Perhaps, the trickiest part of this entire mathematical formulation activity is converting those qualitative ideas, like patriotism, player psychology, wicked intentions of political enemies, into useful underlying assumptions to make the nuclear family of equations algebraically functional and computationally operational. However, once that aim is fully realized a theoretical solution optimally worked out should definitely bring a semblance of algebraic equality or equilibrium to the “objective function.” Technically implied elsewhere, the “objective function” represents a team’s loss or win in our particular case, which, in turn, depends on combined tactical manipulation and creative interaction of the variables for qualitative optimal benefit. These together probabilistically determine or predict the behavioral trajectory of the “objective function.”

Again, the algebraically-derived optimal solution(s) unique to the nuclear family of equations under study has to be correctly if objectively interpreted, qualitative-wise, else the wrong meanings will be woefully misapplied to social settings or will derail the qualitative purposefulness of the “objective function.” Importantly, the algebraic exercise of optimization may assume two instrumentalist forms, “minimization” and “maximization.” The former relates to “decreasing” the chances of a team’s loss and the latter “increasing” the chances of a team’s win. Other instances of “maximization” may be enhancing the psycho-physical preparedness of a given team, while “minimization” may regard curtailing training expenditure, the chances of team members’ receiving bribes from managers or owners of the opposing team, or ensuring players do not incur excessive injuries while training for a given tournament.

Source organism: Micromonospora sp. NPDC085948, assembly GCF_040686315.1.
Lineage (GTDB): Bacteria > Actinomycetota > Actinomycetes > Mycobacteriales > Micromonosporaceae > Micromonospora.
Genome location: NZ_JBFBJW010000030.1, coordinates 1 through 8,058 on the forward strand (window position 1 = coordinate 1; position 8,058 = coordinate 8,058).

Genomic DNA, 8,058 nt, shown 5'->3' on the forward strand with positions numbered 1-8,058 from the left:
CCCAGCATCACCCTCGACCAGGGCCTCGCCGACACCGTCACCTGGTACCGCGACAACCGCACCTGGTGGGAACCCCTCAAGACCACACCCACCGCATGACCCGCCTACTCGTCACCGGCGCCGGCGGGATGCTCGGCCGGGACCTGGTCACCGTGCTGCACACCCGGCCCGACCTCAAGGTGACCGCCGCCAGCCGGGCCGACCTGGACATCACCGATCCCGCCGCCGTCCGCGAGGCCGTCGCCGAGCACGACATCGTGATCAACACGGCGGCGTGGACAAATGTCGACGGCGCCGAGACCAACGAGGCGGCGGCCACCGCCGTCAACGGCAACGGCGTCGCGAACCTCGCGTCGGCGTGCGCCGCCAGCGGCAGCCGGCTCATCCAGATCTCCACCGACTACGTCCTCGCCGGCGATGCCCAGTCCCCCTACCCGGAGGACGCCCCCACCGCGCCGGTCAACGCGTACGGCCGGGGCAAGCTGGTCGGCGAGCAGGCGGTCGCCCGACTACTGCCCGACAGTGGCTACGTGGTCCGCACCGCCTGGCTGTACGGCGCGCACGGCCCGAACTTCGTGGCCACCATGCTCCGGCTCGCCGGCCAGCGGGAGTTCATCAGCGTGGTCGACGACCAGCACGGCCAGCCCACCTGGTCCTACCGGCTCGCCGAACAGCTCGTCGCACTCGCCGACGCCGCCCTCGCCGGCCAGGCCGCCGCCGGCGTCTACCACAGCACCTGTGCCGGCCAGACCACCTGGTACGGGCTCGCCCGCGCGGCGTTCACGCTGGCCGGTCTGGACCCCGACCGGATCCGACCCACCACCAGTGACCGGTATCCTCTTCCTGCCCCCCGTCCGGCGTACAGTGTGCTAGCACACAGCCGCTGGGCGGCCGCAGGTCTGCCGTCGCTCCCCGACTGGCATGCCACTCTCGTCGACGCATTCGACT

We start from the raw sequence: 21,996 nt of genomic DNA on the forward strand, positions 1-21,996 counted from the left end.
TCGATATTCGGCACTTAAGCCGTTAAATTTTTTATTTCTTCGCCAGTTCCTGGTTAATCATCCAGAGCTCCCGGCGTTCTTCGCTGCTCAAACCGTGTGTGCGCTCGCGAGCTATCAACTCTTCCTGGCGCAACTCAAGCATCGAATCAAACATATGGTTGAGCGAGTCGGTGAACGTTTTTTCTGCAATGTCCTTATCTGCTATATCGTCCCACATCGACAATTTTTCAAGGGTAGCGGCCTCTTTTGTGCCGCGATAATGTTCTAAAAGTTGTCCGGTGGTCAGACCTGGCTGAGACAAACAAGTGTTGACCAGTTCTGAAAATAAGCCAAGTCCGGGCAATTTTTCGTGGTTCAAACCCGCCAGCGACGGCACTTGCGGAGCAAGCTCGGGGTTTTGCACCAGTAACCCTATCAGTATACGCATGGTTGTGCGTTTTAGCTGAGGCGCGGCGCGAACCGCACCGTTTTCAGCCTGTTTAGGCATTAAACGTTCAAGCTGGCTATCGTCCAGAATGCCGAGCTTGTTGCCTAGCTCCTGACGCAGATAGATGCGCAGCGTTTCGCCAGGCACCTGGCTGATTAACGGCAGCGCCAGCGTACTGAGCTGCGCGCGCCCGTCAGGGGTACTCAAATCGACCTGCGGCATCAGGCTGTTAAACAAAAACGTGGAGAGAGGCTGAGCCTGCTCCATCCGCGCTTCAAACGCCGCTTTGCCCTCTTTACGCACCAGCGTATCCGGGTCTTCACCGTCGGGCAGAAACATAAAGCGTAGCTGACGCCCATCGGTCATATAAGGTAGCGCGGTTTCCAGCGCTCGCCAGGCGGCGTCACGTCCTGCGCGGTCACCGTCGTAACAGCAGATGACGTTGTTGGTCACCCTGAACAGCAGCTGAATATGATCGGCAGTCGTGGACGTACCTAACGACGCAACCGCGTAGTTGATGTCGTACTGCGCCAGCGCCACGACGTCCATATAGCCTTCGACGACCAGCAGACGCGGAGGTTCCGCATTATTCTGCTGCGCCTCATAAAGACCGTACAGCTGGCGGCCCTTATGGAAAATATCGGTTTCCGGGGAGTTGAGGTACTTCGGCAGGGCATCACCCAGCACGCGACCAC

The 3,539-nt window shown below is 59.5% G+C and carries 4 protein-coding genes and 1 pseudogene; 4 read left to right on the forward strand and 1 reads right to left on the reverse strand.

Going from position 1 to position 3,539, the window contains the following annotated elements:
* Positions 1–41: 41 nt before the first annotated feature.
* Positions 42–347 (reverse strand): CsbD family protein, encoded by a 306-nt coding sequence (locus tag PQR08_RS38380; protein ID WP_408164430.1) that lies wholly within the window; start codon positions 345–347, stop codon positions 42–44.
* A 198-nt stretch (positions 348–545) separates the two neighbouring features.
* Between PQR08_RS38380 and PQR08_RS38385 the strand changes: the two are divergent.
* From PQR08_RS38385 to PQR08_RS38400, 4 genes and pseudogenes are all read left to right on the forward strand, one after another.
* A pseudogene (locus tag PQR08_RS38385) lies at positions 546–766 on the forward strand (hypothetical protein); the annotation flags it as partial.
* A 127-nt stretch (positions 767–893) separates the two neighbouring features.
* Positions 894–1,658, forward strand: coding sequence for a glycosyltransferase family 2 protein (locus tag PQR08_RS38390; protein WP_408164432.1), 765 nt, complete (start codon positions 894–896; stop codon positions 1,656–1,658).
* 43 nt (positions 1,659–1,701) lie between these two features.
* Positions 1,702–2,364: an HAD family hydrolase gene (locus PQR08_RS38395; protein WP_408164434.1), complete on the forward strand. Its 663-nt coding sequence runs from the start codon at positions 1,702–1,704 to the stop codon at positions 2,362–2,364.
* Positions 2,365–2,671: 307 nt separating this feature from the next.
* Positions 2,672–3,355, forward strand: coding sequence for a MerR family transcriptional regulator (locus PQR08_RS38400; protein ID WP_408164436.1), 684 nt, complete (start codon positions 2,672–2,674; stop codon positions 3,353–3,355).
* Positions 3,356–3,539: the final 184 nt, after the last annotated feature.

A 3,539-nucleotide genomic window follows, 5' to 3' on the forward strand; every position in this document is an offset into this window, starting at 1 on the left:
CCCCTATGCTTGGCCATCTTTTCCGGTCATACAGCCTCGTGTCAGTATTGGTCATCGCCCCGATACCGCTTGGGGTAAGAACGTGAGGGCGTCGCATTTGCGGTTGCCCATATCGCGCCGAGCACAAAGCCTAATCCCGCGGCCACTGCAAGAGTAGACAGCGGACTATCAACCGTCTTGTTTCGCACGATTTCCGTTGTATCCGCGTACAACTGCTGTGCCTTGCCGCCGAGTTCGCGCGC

This set of mathematical considerations is conceptually intricate, hence the term “fuzziness,” one of Dr. Dompere’s levels of mathematical expertise. Clearly, the concept of objective chance is not causally deterministic, an idea constituting the bedrock of our qualitative assumptions. This is what mathematical modeling is fundamentally about. It is what Dr. Kofi Kissi Dompere is good at. He is one of America’s best in that regard. Besides, game theory is integral to his intellectual bailiwick, just as it was with David Blackwell, the great African-American statistician, and John von Newmann, John Nash, Yaw Nyarko, Glenn Loury, among others. Game theory, an important field of rigorous mathematical analysis, is alternatively described as “interactive decision theory.”